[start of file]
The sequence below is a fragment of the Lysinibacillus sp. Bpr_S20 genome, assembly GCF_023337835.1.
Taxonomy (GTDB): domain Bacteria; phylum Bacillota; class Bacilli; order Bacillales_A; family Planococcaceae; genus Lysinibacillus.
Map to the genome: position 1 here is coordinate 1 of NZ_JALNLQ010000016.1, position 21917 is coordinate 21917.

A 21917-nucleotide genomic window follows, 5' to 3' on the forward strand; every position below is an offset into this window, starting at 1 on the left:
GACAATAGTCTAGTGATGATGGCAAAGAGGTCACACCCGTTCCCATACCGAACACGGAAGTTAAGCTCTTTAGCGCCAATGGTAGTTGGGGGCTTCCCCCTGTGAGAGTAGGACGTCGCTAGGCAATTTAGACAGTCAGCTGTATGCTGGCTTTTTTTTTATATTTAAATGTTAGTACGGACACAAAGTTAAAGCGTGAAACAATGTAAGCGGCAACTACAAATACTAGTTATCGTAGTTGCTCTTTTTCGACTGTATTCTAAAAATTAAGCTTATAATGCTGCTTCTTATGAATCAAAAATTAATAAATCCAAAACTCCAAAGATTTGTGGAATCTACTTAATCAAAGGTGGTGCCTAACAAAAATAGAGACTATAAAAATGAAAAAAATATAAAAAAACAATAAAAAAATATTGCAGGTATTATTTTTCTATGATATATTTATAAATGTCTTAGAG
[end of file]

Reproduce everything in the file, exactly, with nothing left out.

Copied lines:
The sequence below is a fragment of the Lysinibacillus sp. Bpr_S20 genome, assembly GCF_023337835.1.
Taxonomy (GTDB): domain Bacteria; phylum Bacillota; class Bacilli; order Bacillales_A; family Planococcaceae; genus Lysinibacillus.
Map to the genome: position 1 here is coordinate 1 of NZ_JALNLQ010000016.1, position 21917 is coordinate 21917.

A 21917-nucleotide genomic window follows, 5' to 3' on the forward strand; every position below is an offset into this window, starting at 1 on the left:
GACAATAGTCTAGTGATGATGGCAAAGAGGTCACACCCGTTCCCATACCGAACACGGAAGTTAAGCTCTTTAGCGCCAATGGTAGTTGGGGGCTTCCCCCTGTGAGAGTAGGACGTCGCTAGGCAATTTAGACAGTCAGCTGTATGCTGGCTTTTTTTTTATATTTAAATGTTAGTACGGACACAAAGTTAAAGCGTGAAACAATGTAAGCGGCAACTACAAATACTAGTTATCGTAGTTGCTCTTTTTCGACTGTATTCTAAAAATTAAGCTTATAATGCTGCTTCTTATGAATCAAAAATTAATAAATCCAAAACTCCAAAGATTTGTGGAATCTACTTAATCAAAGGTGGTGCCTAACAAAAATAGAGACTATAAAAATGAAAAAAATATAAAAAAACAATAAAAAAATATTGCAGGTATTATTTTTCTATGATATATTTATAAATGTCTTAGAG